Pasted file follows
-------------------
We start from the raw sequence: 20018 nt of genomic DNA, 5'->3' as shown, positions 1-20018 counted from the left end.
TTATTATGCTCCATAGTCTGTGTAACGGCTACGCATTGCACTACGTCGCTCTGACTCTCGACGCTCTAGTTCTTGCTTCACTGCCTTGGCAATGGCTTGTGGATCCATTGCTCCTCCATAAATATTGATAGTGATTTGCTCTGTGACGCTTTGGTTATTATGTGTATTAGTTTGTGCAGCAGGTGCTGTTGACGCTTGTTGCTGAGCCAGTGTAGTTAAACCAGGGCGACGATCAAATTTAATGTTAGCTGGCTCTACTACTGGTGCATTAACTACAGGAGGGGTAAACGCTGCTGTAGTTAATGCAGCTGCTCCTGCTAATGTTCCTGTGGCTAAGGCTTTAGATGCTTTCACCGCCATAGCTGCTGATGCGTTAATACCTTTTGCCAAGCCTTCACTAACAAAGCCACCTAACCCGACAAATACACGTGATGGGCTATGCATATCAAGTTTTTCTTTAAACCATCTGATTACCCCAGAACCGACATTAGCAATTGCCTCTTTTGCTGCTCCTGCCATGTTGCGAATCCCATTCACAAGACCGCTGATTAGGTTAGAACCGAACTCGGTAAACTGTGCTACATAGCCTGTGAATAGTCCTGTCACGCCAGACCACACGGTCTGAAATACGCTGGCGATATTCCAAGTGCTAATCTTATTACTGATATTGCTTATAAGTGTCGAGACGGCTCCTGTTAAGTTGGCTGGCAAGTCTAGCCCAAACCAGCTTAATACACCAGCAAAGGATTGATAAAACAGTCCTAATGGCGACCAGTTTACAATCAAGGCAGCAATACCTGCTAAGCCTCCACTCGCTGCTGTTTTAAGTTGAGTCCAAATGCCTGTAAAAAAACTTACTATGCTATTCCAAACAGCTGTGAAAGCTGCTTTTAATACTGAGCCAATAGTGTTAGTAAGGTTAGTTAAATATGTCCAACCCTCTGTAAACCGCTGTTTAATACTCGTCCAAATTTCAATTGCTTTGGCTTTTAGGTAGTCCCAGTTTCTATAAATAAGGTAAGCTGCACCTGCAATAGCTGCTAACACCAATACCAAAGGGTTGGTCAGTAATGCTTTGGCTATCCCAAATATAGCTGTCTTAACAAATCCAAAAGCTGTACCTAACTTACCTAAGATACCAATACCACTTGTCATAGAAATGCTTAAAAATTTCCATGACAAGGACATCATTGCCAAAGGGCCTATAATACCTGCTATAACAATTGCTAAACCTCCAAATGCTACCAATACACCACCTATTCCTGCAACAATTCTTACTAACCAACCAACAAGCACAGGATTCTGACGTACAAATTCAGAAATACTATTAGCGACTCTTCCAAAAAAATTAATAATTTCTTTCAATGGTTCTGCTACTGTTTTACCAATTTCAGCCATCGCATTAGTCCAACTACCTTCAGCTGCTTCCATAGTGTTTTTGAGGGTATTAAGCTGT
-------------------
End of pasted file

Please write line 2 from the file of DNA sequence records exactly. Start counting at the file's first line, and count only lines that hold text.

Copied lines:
TTATTATGCTCCATAGTCTGTGTAACGGCTACGCATTGCACTACGTCGCTCTGACTCTCGACGCTCTAGTTCTTGCTTCACTGCCTTGGCAATGGCTTGTGGATCCATTGCTCCTCCATAAATATTGATAGTGATTTGCTCTGTGACGCTTTGGTTATTATGTGTATTAGTTTGTGCAGCAGGTGCTGTTGACGCTTGTTGCTGAGCCAGTGTAGTTAAACCAGGGCGACGATCAAATTTAATGTTAGCTGGCTCTACTACTGGTGCATTAACTACAGGAGGGGTAAACGCTGCTGTAGTTAATGCAGCTGCTCCTGCTAATGTTCCTGTGGCTAAGGCTTTAGATGCTTTCACCGCCATAGCTGCTGATGCGTTAATACCTTTTGCCAAGCCTTCACTAACAAAGCCACCTAACCCGACAAATACACGTGATGGGCTATGCATATCAAGTTTTTCTTTAAACCATCTGATTACCCCAGAACCGACATTAGCAATTGCCTCTTTTGCTGCTCCTGCCATGTTGCGAATCCCATTCACAAGACCGCTGATTAGGTTAGAACCGAACTCGGTAAACTGTGCTACATAGCCTGTGAATAGTCCTGTCACGCCAGACCACACGGTCTGAAATACGCTGGCGATATTCCAAGTGCTAATCTTATTACTGATATTGCTTATAAGTGTCGAGACGGCTCCTGTTAAGTTGGCTGGCAAGTCTAGCCCAAACCAGCTTAATACACCAGCAAAGGATTGATAAAACAGTCCTAATGGCGACCAGTTTACAATCAAGGCAGCAATACCTGCTAAGCCTCCACTCGCTGCTGTTTTAAGTTGAGTCCAAATGCCTGTAAAAAAACTTACTATGCTATTCCAAACAGCTGTGAAAGCTGCTTTTAATACTGAGCCAATAGTGTTAGTAAGGTTAGTTAAATATGTCCAACCCTCTGTAAACCGCTGTTTAATACTCGTCCAAATTTCAATTGCTTTGGCTTTTAGGTAGTCCCAGTTTCTATAAATAAGGTAAGCTGCACCTGCAATAGCTGCTAACACCAATACCAAAGGGTTGGTCAGTAATGCTTTGGCTATCCCAAATATAGCTGTCTTAACAAATCCAAAAGCTGTACCTAACTTACCTAAGATACCAATACCACTTGTCATAGAAATGCTTAAAAATTTCCATGACAAGGACATCATTGCCAAAGGGCCTATAATACCTGCTATAACAATTGCTAAACCTCCAAATGCTACCAATACACCACCTATTCCTGCAACAATTCTTACTAACCAACCAACAAGCACAGGATTCTGACGTACAAATTCAGAAATACTATTAGCGACTCTTCCAAAAAAATTAATAATTTCTTTCAATGGTTCTGCTACTGTTTTACCAATTTCAGCCATCGCATTAGTCCAACTACCTTCAGCTGCTTCCATAGTGTTTTTGAGGGTATTAAGCTGT